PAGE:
n 1941, a sixteen-year-old girl named Dorothy saved up her earnings picking beans in rural Oregon fields. She had spotted a pair of shoes at a shop in town. High heels. She had never owned anything so frivolous, so fashion forward, and though her mother saw no sense in it, Dorothy made it her mission to earn enough to buy those shoes. Now, more than seventy years later, she still has them.
When I think of fashion, I think of Dorothy, my grandmother, and those shoes, and her story of how after buying them, she and her friend walked eight miles teetering atop their new heels into Coburg to see a film. I’ve always been enchanted by this tale, this image of the two girls walking carefully along train tracks in strappy wooden-soled shoes—a contrasting image to the landscape of the post-depression era. But they took her through life—through the rest of high school, years as a military wife, hot summers at base camps, motherhood—and they never went out of fashion. I’ve seen them, and if I wore them today, they would still be en vogue, all these years later.
Dorothy is eighty-six old now, and whenever I come to visit, she will try on a new outfit—some she sews herself—and ask how it looks. She gives me a few spins, we discuss matching techniques, and compare jewelry and shawls. It’s something we have always done. But she asks for the advice as if she doesn’t have her own fashion sense. It’s not true. She does.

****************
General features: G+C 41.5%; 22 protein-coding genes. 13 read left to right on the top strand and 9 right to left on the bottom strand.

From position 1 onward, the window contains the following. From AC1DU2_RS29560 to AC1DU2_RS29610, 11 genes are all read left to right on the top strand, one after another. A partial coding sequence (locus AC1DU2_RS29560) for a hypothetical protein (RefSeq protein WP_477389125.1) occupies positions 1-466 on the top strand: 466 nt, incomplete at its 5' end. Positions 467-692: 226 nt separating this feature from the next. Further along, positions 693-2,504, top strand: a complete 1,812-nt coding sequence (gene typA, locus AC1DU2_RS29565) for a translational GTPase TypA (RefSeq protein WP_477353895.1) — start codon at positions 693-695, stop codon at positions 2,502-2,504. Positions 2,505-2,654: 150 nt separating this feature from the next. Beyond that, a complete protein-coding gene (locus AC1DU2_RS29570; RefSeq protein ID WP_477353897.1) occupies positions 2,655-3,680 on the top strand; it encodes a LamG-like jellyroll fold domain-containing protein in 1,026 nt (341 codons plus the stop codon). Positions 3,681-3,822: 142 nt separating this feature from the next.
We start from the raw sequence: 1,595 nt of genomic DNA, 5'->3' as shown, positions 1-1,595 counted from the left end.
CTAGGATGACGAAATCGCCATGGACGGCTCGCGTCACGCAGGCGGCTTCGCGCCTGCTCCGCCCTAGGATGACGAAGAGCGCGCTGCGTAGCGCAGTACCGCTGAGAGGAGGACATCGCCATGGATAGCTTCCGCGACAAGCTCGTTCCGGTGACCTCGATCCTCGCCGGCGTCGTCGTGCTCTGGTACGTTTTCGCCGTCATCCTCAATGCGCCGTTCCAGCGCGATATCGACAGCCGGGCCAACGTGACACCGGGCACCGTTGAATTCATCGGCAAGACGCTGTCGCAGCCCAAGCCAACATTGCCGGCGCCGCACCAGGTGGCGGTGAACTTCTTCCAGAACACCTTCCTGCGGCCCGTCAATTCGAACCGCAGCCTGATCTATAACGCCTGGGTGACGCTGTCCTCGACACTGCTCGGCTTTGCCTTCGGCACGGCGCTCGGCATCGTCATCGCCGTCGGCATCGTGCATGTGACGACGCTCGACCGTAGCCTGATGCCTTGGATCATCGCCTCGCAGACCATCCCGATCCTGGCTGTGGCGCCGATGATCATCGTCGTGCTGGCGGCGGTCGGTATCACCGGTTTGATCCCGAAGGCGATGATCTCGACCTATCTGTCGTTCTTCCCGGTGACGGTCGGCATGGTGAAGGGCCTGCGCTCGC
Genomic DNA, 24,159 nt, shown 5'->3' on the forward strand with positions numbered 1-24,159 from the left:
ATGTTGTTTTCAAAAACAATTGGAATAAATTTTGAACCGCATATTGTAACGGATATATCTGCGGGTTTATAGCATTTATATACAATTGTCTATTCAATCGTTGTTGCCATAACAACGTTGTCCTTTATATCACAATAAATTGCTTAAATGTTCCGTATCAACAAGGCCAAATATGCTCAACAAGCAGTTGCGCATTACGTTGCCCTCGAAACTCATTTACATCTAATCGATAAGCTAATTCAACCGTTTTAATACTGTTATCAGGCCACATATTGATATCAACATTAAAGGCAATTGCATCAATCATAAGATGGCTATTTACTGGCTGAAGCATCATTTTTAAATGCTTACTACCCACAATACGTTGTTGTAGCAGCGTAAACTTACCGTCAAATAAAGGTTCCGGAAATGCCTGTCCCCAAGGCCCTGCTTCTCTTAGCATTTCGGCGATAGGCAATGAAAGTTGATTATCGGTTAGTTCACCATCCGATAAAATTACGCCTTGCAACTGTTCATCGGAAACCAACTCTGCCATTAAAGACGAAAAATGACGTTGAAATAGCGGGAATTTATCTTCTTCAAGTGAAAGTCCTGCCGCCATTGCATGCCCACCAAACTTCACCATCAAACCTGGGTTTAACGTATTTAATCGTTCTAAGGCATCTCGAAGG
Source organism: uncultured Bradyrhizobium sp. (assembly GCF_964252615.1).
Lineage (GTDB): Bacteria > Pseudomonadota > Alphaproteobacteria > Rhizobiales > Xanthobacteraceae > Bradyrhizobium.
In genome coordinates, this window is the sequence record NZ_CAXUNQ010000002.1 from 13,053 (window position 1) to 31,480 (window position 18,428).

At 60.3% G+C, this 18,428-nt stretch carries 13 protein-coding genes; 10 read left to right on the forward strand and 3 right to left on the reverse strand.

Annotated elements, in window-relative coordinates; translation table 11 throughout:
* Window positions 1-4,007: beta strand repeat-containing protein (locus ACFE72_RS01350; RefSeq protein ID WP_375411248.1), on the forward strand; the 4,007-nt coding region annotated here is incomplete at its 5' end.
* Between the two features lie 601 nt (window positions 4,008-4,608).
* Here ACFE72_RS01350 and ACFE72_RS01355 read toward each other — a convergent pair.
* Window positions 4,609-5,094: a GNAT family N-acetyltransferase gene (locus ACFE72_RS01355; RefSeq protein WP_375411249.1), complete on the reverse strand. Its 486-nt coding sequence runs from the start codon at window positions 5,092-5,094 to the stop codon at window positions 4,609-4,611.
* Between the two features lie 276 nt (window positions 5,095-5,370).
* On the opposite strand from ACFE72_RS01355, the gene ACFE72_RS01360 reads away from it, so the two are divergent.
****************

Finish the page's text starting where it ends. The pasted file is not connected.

I know this because she raised me. I spent my budding years of girlhood under her and my grandfather’s roof. When I think of who my first fashion icon was, I think of her. She was a hairdresser for most of her working life, and after she retired, she continued styling out of the laundry room, the smell of permanent solution wafting through the hall. Never have I seen her with a hair out of place. She has never gone gray, just various shades of fabulous blonde.But she never encouraged my vanity, and chores were more important than playing dress up in our house, and buying brand names wasn’t acceptable if you could get the same thing somewhere else for cheaper. These were tough lessons sometimes, especially during the craze of the Gap monogrammed fleece in sixth grade, or the skin tight Abercrombie cropped tee-shirts I had to have in high school. I may have pouted then, but her lessons fueled my fashion identity, and as an adult I can see that they served me well. She is right that some classics are worth the investment, and I picture those shoes in her closet, as perfectly aged as she is.
In the fall issue, Chelsea Bieker reviewed Alan Hollinghurst's A Stranger's Child.